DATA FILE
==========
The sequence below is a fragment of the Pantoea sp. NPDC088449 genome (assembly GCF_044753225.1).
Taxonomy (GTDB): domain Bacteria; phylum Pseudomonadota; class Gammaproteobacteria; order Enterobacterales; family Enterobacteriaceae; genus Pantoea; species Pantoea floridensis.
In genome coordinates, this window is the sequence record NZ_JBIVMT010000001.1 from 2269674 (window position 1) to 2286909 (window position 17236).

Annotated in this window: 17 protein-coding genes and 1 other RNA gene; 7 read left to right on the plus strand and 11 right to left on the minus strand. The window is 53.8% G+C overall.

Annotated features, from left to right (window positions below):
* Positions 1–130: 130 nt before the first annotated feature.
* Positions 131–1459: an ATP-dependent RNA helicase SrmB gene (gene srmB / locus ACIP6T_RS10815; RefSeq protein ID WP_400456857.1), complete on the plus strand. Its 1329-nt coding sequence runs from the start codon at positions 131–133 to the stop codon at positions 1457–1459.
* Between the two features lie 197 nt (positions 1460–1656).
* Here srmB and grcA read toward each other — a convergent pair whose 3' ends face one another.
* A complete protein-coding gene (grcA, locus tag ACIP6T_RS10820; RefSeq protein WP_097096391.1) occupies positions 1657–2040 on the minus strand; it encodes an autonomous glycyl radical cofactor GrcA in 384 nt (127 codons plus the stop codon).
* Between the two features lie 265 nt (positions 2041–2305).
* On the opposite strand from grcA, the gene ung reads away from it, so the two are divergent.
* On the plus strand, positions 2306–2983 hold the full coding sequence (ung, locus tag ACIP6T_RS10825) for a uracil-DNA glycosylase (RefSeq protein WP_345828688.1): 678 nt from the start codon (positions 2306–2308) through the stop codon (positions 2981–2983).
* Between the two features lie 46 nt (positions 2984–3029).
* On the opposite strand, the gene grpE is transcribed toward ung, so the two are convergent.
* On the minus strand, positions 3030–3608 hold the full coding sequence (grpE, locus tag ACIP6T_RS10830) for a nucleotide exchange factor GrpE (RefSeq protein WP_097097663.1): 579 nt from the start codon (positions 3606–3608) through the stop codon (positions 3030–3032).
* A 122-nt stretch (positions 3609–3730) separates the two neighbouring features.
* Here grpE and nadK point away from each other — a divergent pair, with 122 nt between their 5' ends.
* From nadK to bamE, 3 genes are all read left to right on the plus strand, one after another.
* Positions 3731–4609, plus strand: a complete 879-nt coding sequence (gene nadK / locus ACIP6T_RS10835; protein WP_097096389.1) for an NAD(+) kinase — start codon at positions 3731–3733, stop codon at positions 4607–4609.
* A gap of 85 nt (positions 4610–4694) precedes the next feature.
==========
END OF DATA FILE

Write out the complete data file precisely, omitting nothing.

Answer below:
The sequence below is a fragment of the Pantoea sp. NPDC088449 genome (assembly GCF_044753225.1).
Taxonomy (GTDB): domain Bacteria; phylum Pseudomonadota; class Gammaproteobacteria; order Enterobacterales; family Enterobacteriaceae; genus Pantoea; species Pantoea floridensis.
In genome coordinates, this window is the sequence record NZ_JBIVMT010000001.1 from 2269674 (window position 1) to 2286909 (window position 17236).

Annotated in this window: 17 protein-coding genes and 1 other RNA gene; 7 read left to right on the plus strand and 11 right to left on the minus strand. The window is 53.8% G+C overall.

Annotated features, from left to right (window positions below):
* Positions 1–130: 130 nt before the first annotated feature.
* Positions 131–1459: an ATP-dependent RNA helicase SrmB gene (gene srmB / locus ACIP6T_RS10815; RefSeq protein ID WP_400456857.1), complete on the plus strand. Its 1329-nt coding sequence runs from the start codon at positions 131–133 to the stop codon at positions 1457–1459.
* Between the two features lie 197 nt (positions 1460–1656).
* Here srmB and grcA read toward each other — a convergent pair whose 3' ends face one another.
* A complete protein-coding gene (grcA, locus tag ACIP6T_RS10820; RefSeq protein WP_097096391.1) occupies positions 1657–2040 on the minus strand; it encodes an autonomous glycyl radical cofactor GrcA in 384 nt (127 codons plus the stop codon).
* Between the two features lie 265 nt (positions 2041–2305).
* On the opposite strand from grcA, the gene ung reads away from it, so the two are divergent.
* On the plus strand, positions 2306–2983 hold the full coding sequence (ung, locus tag ACIP6T_RS10825) for a uracil-DNA glycosylase (RefSeq protein WP_345828688.1): 678 nt from the start codon (positions 2306–2308) through the stop codon (positions 2981–2983).
* Between the two features lie 46 nt (positions 2984–3029).
* On the opposite strand, the gene grpE is transcribed toward ung, so the two are convergent.
* On the minus strand, positions 3030–3608 hold the full coding sequence (grpE, locus tag ACIP6T_RS10830) for a nucleotide exchange factor GrpE (RefSeq protein WP_097097663.1): 579 nt from the start codon (positions 3606–3608) through the stop codon (positions 3030–3032).
* A 122-nt stretch (positions 3609–3730) separates the two neighbouring features.
* Here grpE and nadK point away from each other — a divergent pair, with 122 nt between their 5' ends.
* From nadK to bamE, 3 genes are all read left to right on the plus strand, one after another.
* Positions 3731–4609, plus strand: a complete 879-nt coding sequence (gene nadK / locus ACIP6T_RS10835; protein WP_097096389.1) for an NAD(+) kinase — start codon at positions 3731–3733, stop codon at positions 4607–4609.
* A gap of 85 nt (positions 4610–4694) precedes the next feature.